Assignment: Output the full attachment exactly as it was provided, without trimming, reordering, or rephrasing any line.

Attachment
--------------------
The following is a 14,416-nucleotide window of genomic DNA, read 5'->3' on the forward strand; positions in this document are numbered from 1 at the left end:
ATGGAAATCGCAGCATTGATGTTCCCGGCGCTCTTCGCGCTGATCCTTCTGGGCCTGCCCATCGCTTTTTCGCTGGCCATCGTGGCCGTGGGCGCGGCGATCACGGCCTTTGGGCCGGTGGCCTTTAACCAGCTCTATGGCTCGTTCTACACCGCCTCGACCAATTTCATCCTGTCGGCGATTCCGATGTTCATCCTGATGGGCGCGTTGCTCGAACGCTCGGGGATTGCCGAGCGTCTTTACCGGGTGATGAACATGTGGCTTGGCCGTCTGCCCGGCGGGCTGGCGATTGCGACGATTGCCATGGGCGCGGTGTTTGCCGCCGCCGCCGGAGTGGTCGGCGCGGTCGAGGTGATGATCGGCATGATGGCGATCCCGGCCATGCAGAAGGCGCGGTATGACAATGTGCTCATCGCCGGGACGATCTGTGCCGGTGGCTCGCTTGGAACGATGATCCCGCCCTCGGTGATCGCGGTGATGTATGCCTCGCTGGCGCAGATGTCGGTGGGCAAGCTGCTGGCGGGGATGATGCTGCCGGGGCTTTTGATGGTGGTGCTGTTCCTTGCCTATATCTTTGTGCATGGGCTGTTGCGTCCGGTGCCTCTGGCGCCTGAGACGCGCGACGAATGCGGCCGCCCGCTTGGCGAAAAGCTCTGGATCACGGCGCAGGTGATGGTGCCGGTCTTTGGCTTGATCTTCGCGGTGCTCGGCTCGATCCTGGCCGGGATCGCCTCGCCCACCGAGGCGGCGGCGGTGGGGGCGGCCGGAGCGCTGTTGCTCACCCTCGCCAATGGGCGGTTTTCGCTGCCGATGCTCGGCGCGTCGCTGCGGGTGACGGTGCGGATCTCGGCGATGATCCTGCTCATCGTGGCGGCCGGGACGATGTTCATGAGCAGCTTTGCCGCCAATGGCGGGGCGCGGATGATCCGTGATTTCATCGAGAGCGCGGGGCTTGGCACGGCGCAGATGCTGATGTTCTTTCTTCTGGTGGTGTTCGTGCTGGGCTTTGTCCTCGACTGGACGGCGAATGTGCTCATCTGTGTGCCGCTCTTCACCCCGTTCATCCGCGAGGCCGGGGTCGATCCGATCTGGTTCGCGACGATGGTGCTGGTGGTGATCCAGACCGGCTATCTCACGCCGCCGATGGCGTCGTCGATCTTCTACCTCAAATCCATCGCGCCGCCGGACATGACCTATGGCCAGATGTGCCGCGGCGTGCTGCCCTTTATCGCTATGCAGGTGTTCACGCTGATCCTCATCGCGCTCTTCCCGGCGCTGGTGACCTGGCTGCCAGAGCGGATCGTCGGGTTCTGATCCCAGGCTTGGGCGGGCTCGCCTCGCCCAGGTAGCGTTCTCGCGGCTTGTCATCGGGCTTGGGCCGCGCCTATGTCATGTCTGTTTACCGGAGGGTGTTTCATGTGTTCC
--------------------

The following is a 14,416-nucleotide window of genomic DNA, read 5'->3' on the forward strand; positions in this document are numbered from 1 at the left end:
ATGGAAATCGCAGCATTGATGTTCCCGGCGCTCTTCGCGCTGATCCTTCTGGGCCTGCCCATCGCTTTTTCGCTGGCCATCGTGGCCGTGGGCGCGGCGATCACGGCCTTTGGGCCGGTGGCCTTTAACCAGCTCTATGGCTCGTTCTACACCGCCTCGACCAATTTCATCCTGTCGGCGATTCCGATGTTCATCCTGATGGGCGCGTTGCTCGAACGCTCGGGGATTGCCGAGCGTCTTTACCGGGTGATGAACATGTGGCTTGGCCGTCTGCCCGGCGGGCTGGCGATTGCGACGATTGCCATGGGCGCGGTGTTTGCCGCCGCCGCCGGAGTGGTCGGCGCGGTCGAGGTGATGATCGGCATGATGGCGATCCCGGCCATGCAGAAGGCGCGGTATGACAATGTGCTCATCGCCGGGACGATCTGTGCCGGTGGCTCGCTTGGAACGATGATCCCGCCCTCGGTGATCGCGGTGATGTATGCCTCGCTGGCGCAGATGTCGGTGGGCAAGCTGCTGGCGGGGATGATGCTGCCGGGGCTTTTGATGGTGGTGCTGTTCCTTGCCTATATCTTTGTGCATGGGCTGTTGCGTCCGGTGCCTCTGGCGCCTGAGACGCGCGACGAATGCGGCCGCCCGCTTGGCGAAAAGCTCTGGATCACGGCGCAGGTGATGGTGCCGGTCTTTGGCTTGATCTTCGCGGTGCTCGGCTCGATCCTGGCCGGGATCGCCTCGCCCACCGAGGCGGCGGCGGTGGGGGCGGCCGGAGCGCTGTTGCTCACCCTCGCCAATGGGCGGTTTTCGCTGCCGATGCTCGGCGCGTCGCTGCGGGTGACGGTGCGGATCTCGGCGATGATCCTGCTCATCGTGGCGGCCGGGACGATGTTCATGAGCAGCTTTGCCGCCAATGGCGGGGCGCGGATGATCCGTGATTTCATCGAGAGCGCGGGGCTTGGCACGGCGCAGATGCTGATGTTCTTTCTTCTGGTGGTGTTCGTGCTGGGCTTTGTCCTCGACTGGACGGCGAATGTGCTCATCTGTGTGCCGCTCTTCACCCCGTTCATCCGCGAGGCCGGGGTCGATCCGATCTGGTTCGCGACGATGGTGCTGGTGGTGATCCAGACCGGCTATCTCACGCCGCCGATGGCGTCGTCGATCTTCTACCTCAAATCCATCGCGCCGCCGGACATGACCTATGGCCAGATGTGCCGCGGCGTGCTGCCCTTTATCGCTATGCAGGTGTTCACGCTGATCCTCATCGCGCTCTTCCCGGCGCTGGTGACCTGGCTGCCAGAGCGGATCGTCGGGTTCTGATCCCAGGCTTGGGCGGGCTCGCCTCGCCCAGGTAGCGTTCTCGCGGCTTGTCATCGGGCTTGGGCCGCGCCTATGTCATGTCTGTTTACCGGAGGGTGTTTCATGTGTTCC